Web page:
apt-get install g++ icu make cvs -d :pserver:firstname.lastname@example.org:/cvs/public login cvs -d :pserver:email@example.com:/cvs/public co parrot cd parrot perl Configure.pl --cxx=g++ make make test
Watching the messages go by, you see good programming practice,
like enabling all warnings with
-Wall, preceded with
harmless inanity like defining a library directory named
arry. Not to be outdone, this too is preceded by
a define of
All tests successful, 4 tests and 52 subtests skipped. Files=122, Tests=1864, 174 wallclock secs (121.09 cusr + 37.77 csys = 158.86 CPU)
Concrete evidence of test-driven development is a real confidence builder. As is the use of the International Components for Unicode library.
The RESPONSIBLE_PARTIES file contains a request soliciting volunteers for Garbage Collector. Parrot contains a gc_ims (Incremental mark and sweep) garbage collection implementation, so I guess the responsible party just doesn't want to fess up.
I programmed for a decade in 370 assembler. I have studied the Java byte codes. I was a member of the ECMA committee which standardized the CLI.
With this background, Parrot feels distinctly alien. In the worlds that I am familiar with, every bit in an instruction is a precious thing, and opcodes in particular are hoarded and doled out extremely sparingly.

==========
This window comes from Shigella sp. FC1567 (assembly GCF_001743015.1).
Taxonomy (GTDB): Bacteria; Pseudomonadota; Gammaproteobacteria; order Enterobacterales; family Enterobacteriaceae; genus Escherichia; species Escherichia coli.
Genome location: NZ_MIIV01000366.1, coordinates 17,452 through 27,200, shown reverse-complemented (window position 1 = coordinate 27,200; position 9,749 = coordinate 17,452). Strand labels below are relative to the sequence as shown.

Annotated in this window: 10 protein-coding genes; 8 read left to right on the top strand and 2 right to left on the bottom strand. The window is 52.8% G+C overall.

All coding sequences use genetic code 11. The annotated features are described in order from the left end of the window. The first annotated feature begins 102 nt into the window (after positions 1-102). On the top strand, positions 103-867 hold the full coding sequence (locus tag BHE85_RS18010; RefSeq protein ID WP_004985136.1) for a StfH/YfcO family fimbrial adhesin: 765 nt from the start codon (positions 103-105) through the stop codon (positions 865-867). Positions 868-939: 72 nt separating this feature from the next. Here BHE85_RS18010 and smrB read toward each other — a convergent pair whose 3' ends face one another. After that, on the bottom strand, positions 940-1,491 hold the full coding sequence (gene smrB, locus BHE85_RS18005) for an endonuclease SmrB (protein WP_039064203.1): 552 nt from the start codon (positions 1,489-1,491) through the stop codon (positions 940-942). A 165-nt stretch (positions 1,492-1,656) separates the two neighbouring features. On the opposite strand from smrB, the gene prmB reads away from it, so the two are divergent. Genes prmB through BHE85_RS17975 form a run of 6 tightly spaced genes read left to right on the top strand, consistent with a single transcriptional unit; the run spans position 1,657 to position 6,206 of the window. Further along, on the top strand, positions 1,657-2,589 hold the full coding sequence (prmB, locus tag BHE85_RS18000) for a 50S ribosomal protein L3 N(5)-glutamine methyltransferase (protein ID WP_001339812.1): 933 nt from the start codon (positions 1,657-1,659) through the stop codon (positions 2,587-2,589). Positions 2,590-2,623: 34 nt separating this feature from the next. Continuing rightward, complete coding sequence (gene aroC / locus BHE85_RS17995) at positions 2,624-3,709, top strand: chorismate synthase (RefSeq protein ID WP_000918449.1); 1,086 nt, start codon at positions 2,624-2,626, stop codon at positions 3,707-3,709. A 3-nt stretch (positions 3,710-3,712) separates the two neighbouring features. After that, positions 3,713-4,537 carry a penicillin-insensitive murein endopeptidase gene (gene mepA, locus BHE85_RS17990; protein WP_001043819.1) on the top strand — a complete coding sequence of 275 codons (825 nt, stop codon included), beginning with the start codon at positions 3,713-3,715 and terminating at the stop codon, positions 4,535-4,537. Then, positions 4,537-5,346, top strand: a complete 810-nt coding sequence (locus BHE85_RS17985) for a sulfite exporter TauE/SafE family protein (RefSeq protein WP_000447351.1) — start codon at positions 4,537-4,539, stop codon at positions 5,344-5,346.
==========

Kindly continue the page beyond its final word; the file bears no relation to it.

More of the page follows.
By contrast, in Parrot, there is an opcode for factorial.
Sampling the test cases, they appear to be all written in Perl5. Upon closer inspection, the Perl5 is just a thin wrapper for either Parrott assembly code or C/C++ code and expected results. Some of the documentation (and by this, I mean the comments inside the test cases themselves) is written in LISP. Apparently, one needs to be a polymath to participate or even follow along.
The almost, but not-quite, successful pie-thon code is included too. Apparently, the early attempts were to convert the Python byte codes to Parrot byte codes, but based on the results to date, a newer effort has been spawned trying to start earlier in the process with the Python AST, which contains more metadata.
While the efforts to integrate Python and Parrot seem to be driven by the Parrot team, a number of the developers of PHP seem interested.
There even seems to be aspirations of running Parrot on top of the JVM/.Net.